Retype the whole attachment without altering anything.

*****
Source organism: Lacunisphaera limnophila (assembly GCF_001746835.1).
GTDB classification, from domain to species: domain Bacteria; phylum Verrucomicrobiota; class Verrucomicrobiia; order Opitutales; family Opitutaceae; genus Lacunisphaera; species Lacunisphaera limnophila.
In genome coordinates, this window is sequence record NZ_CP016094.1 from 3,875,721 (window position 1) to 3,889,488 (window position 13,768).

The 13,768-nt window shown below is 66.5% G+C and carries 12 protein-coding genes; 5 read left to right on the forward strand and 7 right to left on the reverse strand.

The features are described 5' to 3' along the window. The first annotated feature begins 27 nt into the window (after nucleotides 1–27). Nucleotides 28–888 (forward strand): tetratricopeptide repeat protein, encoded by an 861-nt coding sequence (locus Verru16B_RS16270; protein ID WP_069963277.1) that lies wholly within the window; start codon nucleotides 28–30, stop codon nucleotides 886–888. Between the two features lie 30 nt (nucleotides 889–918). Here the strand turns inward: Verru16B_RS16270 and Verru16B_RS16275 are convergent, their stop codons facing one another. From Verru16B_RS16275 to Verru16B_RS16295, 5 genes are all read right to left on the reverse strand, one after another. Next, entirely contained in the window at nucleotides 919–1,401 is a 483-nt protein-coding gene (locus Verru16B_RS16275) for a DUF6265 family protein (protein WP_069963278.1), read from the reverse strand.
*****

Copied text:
Source organism: Lacunisphaera limnophila (assembly GCF_001746835.1).
GTDB classification, from domain to species: domain Bacteria; phylum Verrucomicrobiota; class Verrucomicrobiia; order Opitutales; family Opitutaceae; genus Lacunisphaera; species Lacunisphaera limnophila.
In genome coordinates, this window is sequence record NZ_CP016094.1 from 3,875,721 (window position 1) to 3,889,488 (window position 13,768).

The 13,768-nt window shown below is 66.5% G+C and carries 12 protein-coding genes; 5 read left to right on the forward strand and 7 right to left on the reverse strand.

The features are described 5' to 3' along the window. The first annotated feature begins 27 nt into the window (after nucleotides 1–27). Nucleotides 28–888 (forward strand): tetratricopeptide repeat protein, encoded by an 861-nt coding sequence (locus Verru16B_RS16270; protein ID WP_069963277.1) that lies wholly within the window; start codon nucleotides 28–30, stop codon nucleotides 886–888. Between the two features lie 30 nt (nucleotides 889–918). Here the strand turns inward: Verru16B_RS16270 and Verru16B_RS16275 are convergent, their stop codons facing one another. From Verru16B_RS16275 to Verru16B_RS16295, 5 genes are all read right to left on the reverse strand, one after another. Next, entirely contained in the window at nucleotides 919–1,401 is a 483-nt protein-coding gene (locus Verru16B_RS16275) for a DUF6265 family protein (protein WP_069963278.1), read from the reverse strand.